Objective: Our objectives were 3-fold: to define the correlation between automated volumetric and 2-dimensional measurements of pulmonary nodule growth and prospectively; to determine whether volumetric growth analysis represents a useful addition to 2-dimensional measurements; and to evaluate growth rates over time of biopsy-proven lung cancers using automated volumetric software.
Methods: Nodule growth on consecutive 2-dimensional computed tomographic scans was measured, and a decision regarding nodule biopsy was made. Automated volumetric software was then used to determine nodule growth, growth rates obtained from the 2 techniques were correlated, and the decision to perform a biopsy was reassessed. Biopsy-proven lung cancer growth rates were then documented over time.
Results: Growth rates measured using volumetric software were highly correlated with 2-dimensional measurements (r = 0.69; P < .00001). This correlation was affected by nodule type (irregular [r = .63] versus smooth [r = 0.84]; P = .02) as well as the interval between scans (<100 days [r = .5] versus >100 days [r = 0.76]; P = .02). The addition of volumetric growth analysis changed the decision to perform a biopsy after only a minority (6.2%) of scan comparisons; however, lung cancer was diagnosed in 43% of these cases. Growth curves for individual cancers were highly variable, with 45% of tumors showing at least 1 period of shrinkage.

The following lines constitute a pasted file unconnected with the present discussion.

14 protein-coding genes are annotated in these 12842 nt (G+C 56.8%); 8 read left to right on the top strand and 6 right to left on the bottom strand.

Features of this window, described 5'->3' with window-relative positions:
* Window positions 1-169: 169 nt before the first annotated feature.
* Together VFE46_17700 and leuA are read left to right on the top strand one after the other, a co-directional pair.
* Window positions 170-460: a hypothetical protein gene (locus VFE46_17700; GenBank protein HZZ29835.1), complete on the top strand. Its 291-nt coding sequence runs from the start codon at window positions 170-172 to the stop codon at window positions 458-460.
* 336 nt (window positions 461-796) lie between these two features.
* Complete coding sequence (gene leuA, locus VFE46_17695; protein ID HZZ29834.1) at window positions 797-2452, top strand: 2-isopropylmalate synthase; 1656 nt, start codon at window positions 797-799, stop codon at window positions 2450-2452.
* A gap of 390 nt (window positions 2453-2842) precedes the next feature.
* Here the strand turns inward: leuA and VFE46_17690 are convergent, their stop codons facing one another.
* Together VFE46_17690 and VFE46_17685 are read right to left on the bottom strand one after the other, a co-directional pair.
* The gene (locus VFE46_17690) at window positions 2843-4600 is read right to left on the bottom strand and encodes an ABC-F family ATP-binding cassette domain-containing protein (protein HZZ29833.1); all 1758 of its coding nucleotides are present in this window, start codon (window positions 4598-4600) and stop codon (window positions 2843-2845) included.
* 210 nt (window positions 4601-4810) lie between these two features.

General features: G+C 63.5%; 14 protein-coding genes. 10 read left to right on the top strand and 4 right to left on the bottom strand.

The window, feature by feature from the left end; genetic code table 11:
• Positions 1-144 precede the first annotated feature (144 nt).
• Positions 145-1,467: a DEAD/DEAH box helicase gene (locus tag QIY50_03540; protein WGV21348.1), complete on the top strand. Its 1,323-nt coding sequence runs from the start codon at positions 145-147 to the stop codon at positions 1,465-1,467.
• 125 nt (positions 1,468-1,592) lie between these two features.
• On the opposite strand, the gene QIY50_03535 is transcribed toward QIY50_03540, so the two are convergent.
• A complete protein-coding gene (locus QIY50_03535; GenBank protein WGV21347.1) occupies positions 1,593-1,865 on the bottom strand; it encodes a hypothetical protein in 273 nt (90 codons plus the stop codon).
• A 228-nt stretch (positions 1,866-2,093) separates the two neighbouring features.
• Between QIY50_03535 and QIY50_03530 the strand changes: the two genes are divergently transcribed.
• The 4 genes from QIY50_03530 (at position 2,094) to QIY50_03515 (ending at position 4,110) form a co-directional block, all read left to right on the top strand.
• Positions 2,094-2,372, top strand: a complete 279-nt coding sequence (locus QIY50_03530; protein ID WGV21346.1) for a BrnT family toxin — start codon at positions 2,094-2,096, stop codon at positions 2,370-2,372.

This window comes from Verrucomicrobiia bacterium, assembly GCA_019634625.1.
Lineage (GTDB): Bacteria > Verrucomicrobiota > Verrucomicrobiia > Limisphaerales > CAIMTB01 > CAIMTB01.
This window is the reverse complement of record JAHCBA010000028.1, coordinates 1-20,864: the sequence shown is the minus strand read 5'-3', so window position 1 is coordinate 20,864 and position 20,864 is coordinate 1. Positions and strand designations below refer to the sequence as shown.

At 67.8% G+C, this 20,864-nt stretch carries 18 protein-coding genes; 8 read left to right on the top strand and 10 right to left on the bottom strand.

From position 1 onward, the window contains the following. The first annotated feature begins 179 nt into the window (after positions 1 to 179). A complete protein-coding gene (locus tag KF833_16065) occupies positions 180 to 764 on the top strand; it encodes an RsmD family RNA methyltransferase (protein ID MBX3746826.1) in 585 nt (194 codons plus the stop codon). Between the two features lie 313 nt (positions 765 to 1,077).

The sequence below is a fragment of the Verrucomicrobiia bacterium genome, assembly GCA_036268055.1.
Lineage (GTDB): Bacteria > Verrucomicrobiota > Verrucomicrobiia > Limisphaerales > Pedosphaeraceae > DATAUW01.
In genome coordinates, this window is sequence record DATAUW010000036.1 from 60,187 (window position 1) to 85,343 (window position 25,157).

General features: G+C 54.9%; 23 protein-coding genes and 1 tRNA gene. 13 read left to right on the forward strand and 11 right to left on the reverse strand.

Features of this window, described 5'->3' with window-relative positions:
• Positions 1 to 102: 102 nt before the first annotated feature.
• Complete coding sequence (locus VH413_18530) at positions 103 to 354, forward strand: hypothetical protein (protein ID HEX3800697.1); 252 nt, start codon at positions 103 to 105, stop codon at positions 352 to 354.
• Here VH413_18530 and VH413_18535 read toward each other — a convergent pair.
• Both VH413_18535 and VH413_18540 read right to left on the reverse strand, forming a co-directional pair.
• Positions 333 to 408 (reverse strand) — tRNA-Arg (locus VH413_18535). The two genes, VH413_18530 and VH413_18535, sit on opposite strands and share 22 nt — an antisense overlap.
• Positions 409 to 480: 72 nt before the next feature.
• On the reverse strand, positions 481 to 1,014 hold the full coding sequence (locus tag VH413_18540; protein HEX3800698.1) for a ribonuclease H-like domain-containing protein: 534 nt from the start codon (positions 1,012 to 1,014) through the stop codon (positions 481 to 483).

Conclusions: Automated volumetric software influences biopsy decisions in only a minority of cases in a dedicated pulmonary nodule clinic, but seems to be useful in detecting lung cancer in this minority. Radiographically determined nodule growth rates, in general, need to be questioned as the sole determinate of the need to perform a biopsy.
Copyright © 2011 The American Association for Thoracic Surgery. Published by Mosby, Inc. All rights reserved.